Over at SlidetoPlay, Nadia Oxford wrote a column about downloadable game prices and their seemingly upward slope recently. (Both on console and mobile platforms)
However, her most interesting question is: Should it matter?
“The pricing of online game is obviously an issue of increasing importance for people who frequent the App Store and similar online retail spaces. Should game reviewers discuss the “value” of a game alongside its graphics and gameplay? Again, it’s a tough call, but for now I vote “No”– except in special instances,” Oxford writes.
“I shelled out close to $115.00 for my copy of Final Fantasy III/VI for the SNES (the Canadian dollar wasn’t worth much in 1994, and cartridge-based RPGs often touched the hundro mark). Final Fantasy III/VI still ranks amongst my favorite games; I would never dream of holding its sky-high price against it. Similarly, even if I doled out more than the usual amount for a downloadable game, I’m pretty okay with that as long as I have a good time.”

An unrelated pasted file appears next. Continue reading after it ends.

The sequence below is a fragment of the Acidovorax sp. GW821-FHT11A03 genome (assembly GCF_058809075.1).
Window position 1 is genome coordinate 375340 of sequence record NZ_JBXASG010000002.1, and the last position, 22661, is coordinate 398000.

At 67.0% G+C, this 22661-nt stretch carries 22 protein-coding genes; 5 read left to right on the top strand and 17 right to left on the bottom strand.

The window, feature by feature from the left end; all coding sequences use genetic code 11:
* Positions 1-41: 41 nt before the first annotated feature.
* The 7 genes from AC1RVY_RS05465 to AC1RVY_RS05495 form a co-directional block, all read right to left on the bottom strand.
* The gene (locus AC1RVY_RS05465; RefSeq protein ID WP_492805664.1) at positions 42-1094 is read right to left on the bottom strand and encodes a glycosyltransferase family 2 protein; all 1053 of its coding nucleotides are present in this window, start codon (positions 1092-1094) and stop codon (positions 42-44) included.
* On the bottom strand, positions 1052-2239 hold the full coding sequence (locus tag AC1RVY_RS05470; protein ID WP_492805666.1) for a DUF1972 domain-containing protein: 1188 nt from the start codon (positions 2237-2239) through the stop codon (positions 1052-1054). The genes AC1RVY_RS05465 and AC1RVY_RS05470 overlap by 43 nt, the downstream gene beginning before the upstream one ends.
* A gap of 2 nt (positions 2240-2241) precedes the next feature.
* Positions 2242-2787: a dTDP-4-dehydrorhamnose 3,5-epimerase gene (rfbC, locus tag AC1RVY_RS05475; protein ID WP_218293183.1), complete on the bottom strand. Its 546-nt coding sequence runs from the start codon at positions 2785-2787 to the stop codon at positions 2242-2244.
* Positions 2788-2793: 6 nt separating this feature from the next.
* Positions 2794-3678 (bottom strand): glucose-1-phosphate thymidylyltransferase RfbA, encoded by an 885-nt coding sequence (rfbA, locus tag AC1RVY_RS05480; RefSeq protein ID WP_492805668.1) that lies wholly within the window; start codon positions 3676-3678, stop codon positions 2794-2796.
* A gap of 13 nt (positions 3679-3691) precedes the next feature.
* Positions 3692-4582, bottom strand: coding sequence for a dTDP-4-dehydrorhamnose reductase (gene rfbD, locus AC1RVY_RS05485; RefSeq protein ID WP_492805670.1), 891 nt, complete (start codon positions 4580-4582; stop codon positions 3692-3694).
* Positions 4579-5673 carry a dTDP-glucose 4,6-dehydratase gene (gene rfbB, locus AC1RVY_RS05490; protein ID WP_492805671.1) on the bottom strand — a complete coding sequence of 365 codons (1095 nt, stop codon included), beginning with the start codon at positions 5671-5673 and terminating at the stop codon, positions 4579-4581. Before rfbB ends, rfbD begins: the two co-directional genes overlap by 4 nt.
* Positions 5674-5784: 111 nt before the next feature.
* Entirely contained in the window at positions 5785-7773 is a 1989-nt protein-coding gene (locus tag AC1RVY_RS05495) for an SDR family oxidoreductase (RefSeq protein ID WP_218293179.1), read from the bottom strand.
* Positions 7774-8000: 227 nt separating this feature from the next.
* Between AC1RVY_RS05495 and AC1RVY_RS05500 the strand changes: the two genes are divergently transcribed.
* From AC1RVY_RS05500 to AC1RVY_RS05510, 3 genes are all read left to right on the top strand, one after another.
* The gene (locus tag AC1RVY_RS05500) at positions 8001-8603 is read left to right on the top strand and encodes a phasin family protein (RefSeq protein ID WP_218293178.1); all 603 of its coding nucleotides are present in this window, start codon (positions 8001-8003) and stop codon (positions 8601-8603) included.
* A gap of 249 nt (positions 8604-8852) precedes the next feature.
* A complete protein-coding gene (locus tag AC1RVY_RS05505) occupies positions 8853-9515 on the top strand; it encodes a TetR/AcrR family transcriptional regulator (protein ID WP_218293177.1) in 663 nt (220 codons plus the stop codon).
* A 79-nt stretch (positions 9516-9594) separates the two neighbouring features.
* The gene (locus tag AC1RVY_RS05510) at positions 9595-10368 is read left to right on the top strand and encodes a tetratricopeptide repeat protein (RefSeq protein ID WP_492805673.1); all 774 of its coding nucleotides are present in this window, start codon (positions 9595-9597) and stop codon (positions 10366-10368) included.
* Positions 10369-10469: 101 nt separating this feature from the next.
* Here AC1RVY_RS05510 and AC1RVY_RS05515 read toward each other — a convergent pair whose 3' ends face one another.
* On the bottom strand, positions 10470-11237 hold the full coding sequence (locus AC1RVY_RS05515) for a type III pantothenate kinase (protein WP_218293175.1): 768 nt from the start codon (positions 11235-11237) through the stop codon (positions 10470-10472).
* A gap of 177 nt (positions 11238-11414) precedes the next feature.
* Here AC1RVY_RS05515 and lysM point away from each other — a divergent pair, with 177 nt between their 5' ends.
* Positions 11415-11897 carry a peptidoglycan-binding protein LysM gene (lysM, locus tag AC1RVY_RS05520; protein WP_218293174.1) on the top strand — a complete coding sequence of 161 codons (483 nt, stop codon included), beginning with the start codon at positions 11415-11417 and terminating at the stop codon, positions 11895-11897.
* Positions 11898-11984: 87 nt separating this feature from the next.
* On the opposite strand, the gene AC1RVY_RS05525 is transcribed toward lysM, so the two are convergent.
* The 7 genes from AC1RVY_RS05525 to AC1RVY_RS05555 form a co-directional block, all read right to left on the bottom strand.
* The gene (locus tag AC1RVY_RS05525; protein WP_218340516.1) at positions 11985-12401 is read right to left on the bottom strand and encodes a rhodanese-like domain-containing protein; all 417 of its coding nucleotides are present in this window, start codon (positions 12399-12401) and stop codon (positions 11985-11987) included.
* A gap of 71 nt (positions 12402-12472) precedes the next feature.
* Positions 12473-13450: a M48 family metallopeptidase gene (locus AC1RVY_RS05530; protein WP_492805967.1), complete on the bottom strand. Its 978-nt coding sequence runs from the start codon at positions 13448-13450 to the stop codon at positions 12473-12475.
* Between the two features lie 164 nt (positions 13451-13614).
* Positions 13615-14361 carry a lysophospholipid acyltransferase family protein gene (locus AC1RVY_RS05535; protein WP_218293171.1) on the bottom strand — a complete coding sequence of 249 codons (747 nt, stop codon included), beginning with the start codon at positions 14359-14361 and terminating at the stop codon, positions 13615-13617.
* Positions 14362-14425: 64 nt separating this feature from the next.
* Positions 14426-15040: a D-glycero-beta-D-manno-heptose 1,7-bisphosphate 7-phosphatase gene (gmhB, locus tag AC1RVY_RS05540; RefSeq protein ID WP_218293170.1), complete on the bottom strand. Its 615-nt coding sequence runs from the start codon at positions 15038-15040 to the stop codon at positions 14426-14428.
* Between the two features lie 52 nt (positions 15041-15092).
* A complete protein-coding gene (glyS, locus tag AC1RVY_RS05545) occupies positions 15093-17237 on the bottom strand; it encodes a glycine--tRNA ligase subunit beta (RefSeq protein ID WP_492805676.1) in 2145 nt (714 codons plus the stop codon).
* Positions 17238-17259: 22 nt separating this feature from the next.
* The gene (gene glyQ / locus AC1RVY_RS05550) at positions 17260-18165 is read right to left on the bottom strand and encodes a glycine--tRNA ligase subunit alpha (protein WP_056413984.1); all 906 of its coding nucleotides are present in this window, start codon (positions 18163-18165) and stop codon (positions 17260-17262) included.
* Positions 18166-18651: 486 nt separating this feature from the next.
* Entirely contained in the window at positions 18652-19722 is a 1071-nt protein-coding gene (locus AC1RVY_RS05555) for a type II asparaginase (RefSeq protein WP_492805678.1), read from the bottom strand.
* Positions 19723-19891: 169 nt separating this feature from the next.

While I agree with Oxford that a good game is a good game, price elasticity of demand still exists for good reason. A great game doesn’t look so great when you have to shell out a disproportionate amount of money to experience it, after all, and that is why you see people quibbling over whether a mobile game should be $10 or $15. These are smaller, compact experiences, and no one, as Oxford puts it, likes to get fleeced.
What about you? Does pricing matter?